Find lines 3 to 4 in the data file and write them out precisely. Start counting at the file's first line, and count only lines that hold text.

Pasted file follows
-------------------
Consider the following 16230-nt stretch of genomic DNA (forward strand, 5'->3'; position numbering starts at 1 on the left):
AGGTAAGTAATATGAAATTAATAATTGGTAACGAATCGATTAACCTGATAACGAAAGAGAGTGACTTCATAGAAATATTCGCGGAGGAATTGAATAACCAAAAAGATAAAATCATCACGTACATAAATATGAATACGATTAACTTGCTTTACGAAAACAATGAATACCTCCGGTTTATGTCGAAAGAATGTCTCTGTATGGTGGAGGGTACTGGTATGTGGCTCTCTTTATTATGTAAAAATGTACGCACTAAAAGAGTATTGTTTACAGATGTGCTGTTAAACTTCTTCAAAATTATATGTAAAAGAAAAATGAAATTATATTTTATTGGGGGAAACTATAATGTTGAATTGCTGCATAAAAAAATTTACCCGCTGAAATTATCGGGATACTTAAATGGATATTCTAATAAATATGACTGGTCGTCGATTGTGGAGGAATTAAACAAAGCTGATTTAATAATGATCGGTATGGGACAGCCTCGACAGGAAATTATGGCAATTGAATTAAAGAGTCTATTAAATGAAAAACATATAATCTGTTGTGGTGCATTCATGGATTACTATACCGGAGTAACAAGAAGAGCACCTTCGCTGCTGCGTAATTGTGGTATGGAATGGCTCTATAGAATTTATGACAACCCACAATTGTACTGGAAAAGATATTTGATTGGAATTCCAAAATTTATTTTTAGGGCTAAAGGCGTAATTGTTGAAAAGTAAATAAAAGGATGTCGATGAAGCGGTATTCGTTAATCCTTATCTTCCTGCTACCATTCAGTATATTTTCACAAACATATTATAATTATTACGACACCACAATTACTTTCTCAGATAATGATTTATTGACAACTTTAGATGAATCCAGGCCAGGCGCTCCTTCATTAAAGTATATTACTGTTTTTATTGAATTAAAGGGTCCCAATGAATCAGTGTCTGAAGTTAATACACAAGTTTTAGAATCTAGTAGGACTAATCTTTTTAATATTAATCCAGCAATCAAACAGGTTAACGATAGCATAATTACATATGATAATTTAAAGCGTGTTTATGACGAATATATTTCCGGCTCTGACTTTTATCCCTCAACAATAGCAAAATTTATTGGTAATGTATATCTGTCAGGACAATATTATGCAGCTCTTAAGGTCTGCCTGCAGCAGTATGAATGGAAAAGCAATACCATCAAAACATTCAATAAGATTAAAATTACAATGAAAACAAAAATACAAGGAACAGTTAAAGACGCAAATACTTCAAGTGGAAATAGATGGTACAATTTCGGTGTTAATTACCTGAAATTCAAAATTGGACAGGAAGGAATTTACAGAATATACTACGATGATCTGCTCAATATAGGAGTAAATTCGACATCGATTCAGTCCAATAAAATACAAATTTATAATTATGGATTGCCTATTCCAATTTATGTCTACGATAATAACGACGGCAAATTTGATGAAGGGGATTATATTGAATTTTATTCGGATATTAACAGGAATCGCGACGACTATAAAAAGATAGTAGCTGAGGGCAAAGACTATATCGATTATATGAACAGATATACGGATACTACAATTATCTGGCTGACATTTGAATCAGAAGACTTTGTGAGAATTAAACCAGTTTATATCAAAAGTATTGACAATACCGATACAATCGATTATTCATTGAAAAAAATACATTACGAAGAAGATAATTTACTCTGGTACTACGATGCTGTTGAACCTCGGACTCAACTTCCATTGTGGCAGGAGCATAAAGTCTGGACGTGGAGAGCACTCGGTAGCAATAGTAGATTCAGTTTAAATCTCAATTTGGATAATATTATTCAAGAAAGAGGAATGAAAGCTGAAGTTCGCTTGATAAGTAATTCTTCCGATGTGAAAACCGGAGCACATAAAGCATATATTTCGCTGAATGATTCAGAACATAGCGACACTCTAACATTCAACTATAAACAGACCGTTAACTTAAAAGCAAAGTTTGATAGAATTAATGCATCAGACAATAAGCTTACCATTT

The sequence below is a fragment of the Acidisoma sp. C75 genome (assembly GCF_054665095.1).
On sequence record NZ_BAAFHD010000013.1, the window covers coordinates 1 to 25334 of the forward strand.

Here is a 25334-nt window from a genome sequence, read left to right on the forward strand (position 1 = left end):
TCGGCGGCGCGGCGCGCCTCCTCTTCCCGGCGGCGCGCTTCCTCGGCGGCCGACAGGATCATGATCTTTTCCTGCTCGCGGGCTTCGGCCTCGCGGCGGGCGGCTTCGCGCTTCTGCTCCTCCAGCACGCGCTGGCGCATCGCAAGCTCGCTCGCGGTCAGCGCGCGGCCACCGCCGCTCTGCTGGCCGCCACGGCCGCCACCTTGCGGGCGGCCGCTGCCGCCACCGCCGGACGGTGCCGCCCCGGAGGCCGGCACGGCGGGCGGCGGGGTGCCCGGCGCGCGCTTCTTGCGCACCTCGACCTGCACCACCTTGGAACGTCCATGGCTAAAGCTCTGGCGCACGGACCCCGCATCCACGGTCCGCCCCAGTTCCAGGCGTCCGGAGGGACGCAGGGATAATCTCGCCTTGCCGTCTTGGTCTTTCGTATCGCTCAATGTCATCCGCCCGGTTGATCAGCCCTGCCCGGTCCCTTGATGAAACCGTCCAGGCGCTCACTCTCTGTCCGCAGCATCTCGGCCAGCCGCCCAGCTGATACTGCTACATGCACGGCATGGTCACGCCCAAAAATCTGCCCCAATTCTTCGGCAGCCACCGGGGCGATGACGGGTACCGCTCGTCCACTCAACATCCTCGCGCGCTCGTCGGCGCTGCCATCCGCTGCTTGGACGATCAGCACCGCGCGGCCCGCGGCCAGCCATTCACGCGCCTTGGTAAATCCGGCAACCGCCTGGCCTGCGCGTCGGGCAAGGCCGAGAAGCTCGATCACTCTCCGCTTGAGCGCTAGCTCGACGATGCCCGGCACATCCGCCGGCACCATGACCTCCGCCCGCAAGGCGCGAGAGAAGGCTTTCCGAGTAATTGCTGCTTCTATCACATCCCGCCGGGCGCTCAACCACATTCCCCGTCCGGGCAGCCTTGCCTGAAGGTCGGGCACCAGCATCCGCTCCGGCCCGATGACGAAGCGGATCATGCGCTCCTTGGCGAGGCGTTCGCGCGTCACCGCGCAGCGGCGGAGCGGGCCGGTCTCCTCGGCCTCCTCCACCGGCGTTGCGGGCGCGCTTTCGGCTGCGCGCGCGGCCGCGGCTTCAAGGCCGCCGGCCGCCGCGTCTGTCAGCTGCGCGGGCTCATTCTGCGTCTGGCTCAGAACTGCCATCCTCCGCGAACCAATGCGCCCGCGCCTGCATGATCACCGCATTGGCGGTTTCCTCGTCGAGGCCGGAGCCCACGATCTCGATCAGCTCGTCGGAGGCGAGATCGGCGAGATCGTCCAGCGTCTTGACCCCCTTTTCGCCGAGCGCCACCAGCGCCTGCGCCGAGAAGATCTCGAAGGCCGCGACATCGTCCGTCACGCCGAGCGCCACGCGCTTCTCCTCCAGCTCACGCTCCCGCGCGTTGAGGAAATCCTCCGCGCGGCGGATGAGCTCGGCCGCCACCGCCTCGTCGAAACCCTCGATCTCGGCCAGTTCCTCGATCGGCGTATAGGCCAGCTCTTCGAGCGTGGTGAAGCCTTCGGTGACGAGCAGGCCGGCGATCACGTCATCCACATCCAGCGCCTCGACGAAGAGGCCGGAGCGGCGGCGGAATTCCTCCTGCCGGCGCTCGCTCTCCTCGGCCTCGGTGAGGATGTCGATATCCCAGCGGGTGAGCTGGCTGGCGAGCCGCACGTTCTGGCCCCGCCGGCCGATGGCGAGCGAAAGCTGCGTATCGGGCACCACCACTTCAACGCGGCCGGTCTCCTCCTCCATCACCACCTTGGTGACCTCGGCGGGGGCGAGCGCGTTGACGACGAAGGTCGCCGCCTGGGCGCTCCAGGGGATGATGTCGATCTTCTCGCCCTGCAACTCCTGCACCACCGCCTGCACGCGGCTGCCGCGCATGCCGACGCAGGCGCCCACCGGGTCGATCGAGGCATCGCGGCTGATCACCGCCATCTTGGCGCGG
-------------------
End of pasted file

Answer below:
The sequence below is a fragment of the Acidisoma sp. C75 genome (assembly GCF_054665095.1).
On sequence record NZ_BAAFHD010000013.1, the window covers coordinates 1 to 25334 of the forward strand.